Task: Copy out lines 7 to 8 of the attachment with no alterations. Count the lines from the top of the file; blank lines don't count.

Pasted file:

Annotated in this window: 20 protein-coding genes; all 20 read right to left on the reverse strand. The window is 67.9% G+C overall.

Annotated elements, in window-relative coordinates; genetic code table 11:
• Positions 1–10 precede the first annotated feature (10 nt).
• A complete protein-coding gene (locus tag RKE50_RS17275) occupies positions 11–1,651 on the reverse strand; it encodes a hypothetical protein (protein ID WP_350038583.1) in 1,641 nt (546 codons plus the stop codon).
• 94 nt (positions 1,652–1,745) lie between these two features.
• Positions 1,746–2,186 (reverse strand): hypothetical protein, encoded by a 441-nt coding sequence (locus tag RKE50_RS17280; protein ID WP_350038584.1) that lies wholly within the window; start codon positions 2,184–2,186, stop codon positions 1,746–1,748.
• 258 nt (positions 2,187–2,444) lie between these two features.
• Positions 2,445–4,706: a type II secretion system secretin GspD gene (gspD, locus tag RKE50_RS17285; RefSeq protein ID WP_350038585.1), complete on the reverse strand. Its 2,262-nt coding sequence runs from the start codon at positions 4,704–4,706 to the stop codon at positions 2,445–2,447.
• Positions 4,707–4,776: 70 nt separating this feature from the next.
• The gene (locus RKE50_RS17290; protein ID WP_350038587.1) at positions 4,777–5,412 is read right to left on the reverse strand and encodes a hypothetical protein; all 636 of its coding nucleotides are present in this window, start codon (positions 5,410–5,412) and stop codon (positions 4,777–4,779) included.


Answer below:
• 258 nt (positions 2,187–2,444) lie between these two features.
• Positions 2,445–4,706: a type II secretion system secretin GspD gene (gspD, locus tag RKE50_RS17285; RefSeq protein ID WP_350038585.1), complete on the reverse strand. Its 2,262-nt coding sequence runs from the start codon at positions 4,704–4,706 to the stop codon at positions 2,445–2,447.